A new publication from the Office of Health Economics captures the views of thought leaders from around the world about the scientific and economic climate for drug development by 2022. Based on OHE’s 50th anniversary conference, it reflects the perspectives of payers, regulatory and HTA agencies, academia, the non-profit sector and the biopharmaceutical industry.
Dr Jorge Mestre-Ferrandiz, OHE's Director of Consulting, was a recent guest lecturer at Imperial College London. His comprehensive presentation covered the gamut of issues that influence the rate and direction of R&D for medicines, including regulatory approval requirements, the patent system, the economics of R&D, the roles of the public and private sectors, “push” and “pull” incentives, and the influence of capital markets.
Since 1993, OHE has hosted an annual lecture given by an eminent economist or clinician on an important current issue. In 2012, Professor Sir Michael Rawlins spoke on challenges and concepts in developing evidence of effectiveness.
OHE’s Jon Sussex is spoke today on the value of medical research at the 2013 BioWales conference, one of the UK’s largest life sciences conferences. Celebrating its eleventh year, this conference focuses on the links between NHS, industry and academia in delivering tomorrow’s health solutions. Jon’s presentation examined the value of medical research, which involves all three sectors in the UK: public, private and charity.
The reasons for discontinuation of R&D projects in the biopharmaceutical industry are often a matter of conjecture. In a recent presentation to the 25th Annual EuroMeeting of the Drug Information Association (DIA), OHE's Jorge Mestre-Ferrandiz presented the results of OHE research into R&D discontinuations.
OHE's Jorge Mestre-Ferrandiz reviewed the results of OHE's recent study on the R&D cost of developing a new drug at a seminar at University College London. Released in December 2012, the study's purpose was to capture and examine in one place the important research on the cost of drug development that had been published over the past 30 years.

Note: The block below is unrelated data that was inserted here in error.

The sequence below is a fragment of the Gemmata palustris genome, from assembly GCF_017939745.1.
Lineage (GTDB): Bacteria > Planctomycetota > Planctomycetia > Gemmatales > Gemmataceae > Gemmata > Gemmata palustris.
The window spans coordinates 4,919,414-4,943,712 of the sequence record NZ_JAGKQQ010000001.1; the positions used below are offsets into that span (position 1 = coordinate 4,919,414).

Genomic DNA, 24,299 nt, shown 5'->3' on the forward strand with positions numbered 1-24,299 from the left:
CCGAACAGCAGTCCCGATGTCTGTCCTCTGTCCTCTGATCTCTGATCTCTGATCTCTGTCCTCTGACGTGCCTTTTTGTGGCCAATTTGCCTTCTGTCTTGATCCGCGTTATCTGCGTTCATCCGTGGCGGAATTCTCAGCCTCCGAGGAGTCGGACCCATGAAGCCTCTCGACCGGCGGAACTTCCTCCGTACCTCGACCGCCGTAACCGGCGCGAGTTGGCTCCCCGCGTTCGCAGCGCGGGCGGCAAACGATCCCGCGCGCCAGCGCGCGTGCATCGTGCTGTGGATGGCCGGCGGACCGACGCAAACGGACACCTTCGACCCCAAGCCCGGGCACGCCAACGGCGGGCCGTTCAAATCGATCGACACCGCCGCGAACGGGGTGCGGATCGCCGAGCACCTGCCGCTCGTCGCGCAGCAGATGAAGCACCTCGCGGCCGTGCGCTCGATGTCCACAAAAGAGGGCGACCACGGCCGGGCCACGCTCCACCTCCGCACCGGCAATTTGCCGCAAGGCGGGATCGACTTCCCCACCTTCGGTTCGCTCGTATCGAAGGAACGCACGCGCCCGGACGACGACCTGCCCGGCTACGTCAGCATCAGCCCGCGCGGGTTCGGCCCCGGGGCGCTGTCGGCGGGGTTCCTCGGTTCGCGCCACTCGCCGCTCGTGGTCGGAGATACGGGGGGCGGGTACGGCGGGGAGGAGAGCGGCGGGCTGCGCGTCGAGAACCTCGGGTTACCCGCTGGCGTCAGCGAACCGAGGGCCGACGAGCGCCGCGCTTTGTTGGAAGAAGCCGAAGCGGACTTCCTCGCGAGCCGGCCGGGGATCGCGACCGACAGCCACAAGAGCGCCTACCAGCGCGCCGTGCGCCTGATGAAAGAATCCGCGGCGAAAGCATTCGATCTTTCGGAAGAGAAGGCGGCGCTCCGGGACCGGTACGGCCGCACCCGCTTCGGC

How much it costs to research and develop a successful new medicine has been an important policy issue at least since the 1960s. Cost estimates matter not just because of intellectual curiosity or for industry understanding of its performance, but because they are a key aspect of the international debate about the reasonableness of pharmaceutical prices and the magnitude of the long-term investments involved. The Office of Health Economics today released a comprehensive study of the cost of R&D for new medicines.
In this OHE lunchtime seminar, Prof Heidi Williams of MIT will present the results of a recent paper using newly-collected data on the sequencing of the human genome by the public Human Genome Project and the private firm Celera to investigate how Celera's gene-level IP influenced subsequent scientific research and product development.
To celebrate its 50th Anniversary, OHE held a conference this week, The Challenges and Economics of Drug Development in 2022, which explored the likely evolution of the key aspects of drug development over the next ten years. The conference was attended by over 100 participants from the public and private sectors; speakers and panellists included leaders from drug regulatory agencies, health technology assessment (HTA) groups, payers, the pharmaceutical industry, private foundations, and academia.